John Keats

(31 October 1795 – 23 February 1821 / London, England)

John Keats Quotes

  • ''Poetry should be great and unobtrusive, a thing which enters into one's soul, and does not startle it or amaze it with itself, but with its subject.''
    John Keats (1795-1821), British poet. Letter, February 3, 1818. Letters of John Keats, no. 44, ed. Frederick Page (1954).
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  • ''My imagination is a monastery and I am its monk.''
    John Keats (1795-1821), British poet. letter, Aug. 16, 1820, to Percy Bysshe Shelley. Letters of John Keats, no. 227, ed. Frederick Page (1954).
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  • ''There is an electric fire in human nature tending to purify—so that among these human creatures there is continually some birth of new heroism. The pity is that we must wonder at it, as we should at finding a pearl in rubbish.''
    John Keats (1795-1821), British poet. Letter, February 14-May 3, 1819, to his brother and sister-in-law, George and Georgiana Keats. Letters of John Keats, no. 123, ed. Frederick Page (1954).
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  • ''For the sake of a few fine imaginative or domestic passages, are we to be bullied into a certain philosophy engendered in the whims of an egotist?''
    John Keats (1705-1821), British poet. letter, Feb. 3, 1818. Letters of John Keats, no. 44, ed. Frederick Page (1954).
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  • ''Health is my expected heaven.''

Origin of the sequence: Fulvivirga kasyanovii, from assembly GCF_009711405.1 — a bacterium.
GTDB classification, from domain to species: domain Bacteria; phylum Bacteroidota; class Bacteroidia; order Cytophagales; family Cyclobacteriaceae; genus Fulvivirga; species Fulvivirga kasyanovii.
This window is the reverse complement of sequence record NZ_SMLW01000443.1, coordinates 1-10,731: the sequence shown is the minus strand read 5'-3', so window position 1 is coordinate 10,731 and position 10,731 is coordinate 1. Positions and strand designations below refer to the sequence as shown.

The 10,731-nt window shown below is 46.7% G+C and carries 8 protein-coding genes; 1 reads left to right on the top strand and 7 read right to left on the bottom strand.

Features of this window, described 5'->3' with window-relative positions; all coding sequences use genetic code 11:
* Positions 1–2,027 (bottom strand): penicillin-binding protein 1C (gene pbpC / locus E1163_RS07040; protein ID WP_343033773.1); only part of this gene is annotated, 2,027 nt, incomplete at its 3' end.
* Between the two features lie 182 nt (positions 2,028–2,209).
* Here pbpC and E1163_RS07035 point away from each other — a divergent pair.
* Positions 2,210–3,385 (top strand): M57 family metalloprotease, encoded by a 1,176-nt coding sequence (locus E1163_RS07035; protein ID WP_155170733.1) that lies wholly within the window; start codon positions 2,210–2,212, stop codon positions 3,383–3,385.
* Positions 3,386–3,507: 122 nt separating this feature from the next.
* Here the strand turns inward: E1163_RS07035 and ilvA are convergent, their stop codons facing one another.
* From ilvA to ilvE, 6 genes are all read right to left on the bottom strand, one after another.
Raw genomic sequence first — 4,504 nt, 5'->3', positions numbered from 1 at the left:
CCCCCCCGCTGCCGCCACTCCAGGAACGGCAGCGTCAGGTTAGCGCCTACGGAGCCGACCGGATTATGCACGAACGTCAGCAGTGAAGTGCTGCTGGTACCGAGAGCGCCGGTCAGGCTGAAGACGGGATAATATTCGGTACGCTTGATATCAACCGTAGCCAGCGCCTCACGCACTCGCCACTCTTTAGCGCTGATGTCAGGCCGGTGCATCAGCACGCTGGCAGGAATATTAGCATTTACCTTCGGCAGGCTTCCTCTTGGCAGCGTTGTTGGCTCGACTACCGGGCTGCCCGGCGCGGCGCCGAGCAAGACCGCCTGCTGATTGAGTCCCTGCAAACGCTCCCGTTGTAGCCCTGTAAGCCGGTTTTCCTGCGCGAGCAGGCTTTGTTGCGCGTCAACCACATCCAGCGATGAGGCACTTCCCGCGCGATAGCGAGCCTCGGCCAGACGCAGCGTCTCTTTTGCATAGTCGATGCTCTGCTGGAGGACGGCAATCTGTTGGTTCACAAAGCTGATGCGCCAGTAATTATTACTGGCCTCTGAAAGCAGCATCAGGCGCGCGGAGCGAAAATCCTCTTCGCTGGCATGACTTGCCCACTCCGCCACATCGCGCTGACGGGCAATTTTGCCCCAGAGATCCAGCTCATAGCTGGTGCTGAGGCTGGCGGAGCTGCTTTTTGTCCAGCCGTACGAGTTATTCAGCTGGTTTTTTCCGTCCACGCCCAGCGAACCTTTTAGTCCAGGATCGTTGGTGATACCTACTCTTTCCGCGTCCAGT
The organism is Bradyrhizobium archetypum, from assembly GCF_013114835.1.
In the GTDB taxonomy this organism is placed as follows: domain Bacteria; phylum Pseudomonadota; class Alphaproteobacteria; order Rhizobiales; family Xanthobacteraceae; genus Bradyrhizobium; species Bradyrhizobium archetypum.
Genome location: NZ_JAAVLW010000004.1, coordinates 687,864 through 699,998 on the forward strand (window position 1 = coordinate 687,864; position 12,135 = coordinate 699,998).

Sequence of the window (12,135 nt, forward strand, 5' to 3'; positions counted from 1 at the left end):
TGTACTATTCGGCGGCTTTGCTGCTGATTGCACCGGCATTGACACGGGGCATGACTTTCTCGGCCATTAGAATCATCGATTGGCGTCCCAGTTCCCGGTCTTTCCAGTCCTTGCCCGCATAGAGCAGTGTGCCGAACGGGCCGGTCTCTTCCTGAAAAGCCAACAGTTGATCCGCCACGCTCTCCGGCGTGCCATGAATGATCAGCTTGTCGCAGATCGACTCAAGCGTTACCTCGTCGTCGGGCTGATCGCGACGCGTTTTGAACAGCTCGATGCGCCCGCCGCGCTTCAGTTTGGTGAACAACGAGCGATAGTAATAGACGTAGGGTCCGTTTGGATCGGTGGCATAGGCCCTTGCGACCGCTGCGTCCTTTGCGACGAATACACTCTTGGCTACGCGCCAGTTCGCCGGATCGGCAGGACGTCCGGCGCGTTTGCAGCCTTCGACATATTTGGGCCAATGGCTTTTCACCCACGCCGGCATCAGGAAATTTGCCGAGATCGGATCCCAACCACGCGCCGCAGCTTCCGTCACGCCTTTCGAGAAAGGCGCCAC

John Keats (1795-1821), British poet. Letter, March 1, 1820, to his fiancée Fanny Brawne. Letters of John Keats, no. 194, ed. Frederick Page (1954). Keats died of tuberculosis.
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  • ''I am certain of nothing but the holiness of the heart's affections, and the truth of imagination.''
    John Keats (1795-1821), British poet. letter, Nov. 22, 1817. Letters of John Keats, no. 31, ed. Frederick Page (1954).
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  • ''"If I should die," said I to myself, "I have left no immortal work behind me—nothing to make my friends proud of my memory—that I have loved the principle of beauty in all things, and if I had had time I would have made myself remembered."''
    John Keats (1795-1821), British poet. letter, Feb. 1820, to Fanny Brawne. Letters of John Keats, no. 186, ed. Frederick Page (1954). Describing his thoughts during his illness.
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Best Poem of John Keats

Ode On A Grecian Urn


Thou still unravish'd bride of quietness,
Thou foster-child of silence and slow time,
Sylvan historian, who canst thus express
A flowery tale more sweetly than our rhyme:
What leaf-fring'd legend haunts about thy shape
Of deities or mortals, or of both,
In Tempe or the dales of Arcady?
What men or gods are these? What maidens loth?
What mad pursuit? What struggle to escape?
What pipes and timbrels? What wild ecstasy?

Heard melodies are sweet, but those unheard
Are sweeter; ...

Read the full of Ode On A Grecian Urn

This Living Hand

This living hand, now warm and capable
Of earnest grasping, would, if it were cold
And in the icy silence of the tomb,
So haunt thy days and chill thy dreaming nights
That thou wouldst wish thine own heart dry of blood
So in my veins red life might stream again,
And thou be conscience-calmed - see here it is -
I hold it towards you.

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